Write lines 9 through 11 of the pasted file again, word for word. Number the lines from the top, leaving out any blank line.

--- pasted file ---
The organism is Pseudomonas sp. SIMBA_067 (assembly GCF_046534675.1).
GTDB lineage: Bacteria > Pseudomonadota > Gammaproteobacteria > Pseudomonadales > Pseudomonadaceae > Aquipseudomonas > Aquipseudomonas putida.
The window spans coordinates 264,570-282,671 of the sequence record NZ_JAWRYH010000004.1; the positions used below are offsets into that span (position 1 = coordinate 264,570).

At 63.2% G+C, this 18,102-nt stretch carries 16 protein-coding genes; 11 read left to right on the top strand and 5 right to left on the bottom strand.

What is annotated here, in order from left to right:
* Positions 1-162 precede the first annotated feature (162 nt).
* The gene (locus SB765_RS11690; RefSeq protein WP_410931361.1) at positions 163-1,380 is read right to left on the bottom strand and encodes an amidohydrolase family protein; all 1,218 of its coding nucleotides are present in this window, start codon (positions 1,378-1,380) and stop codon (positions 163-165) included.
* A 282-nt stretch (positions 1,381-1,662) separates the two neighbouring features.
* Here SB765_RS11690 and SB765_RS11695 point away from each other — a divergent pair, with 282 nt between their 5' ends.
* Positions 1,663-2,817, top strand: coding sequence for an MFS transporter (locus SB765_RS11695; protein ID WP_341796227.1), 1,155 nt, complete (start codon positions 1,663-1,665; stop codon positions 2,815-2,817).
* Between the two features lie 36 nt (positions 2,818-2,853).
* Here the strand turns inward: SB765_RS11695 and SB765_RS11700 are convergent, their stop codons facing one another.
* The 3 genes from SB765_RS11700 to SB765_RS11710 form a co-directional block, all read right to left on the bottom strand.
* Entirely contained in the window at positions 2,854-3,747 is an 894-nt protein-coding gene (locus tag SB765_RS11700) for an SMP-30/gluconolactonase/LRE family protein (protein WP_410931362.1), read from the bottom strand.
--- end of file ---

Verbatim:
* Here SB765_RS11690 and SB765_RS11695 point away from each other — a divergent pair, with 282 nt between their 5' ends.
* Positions 1,663-2,817, top strand: coding sequence for an MFS transporter (locus SB765_RS11695; protein ID WP_341796227.1), 1,155 nt, complete (start codon positions 1,663-1,665; stop codon positions 2,815-2,817).
* Between the two features lie 36 nt (positions 2,818-2,853).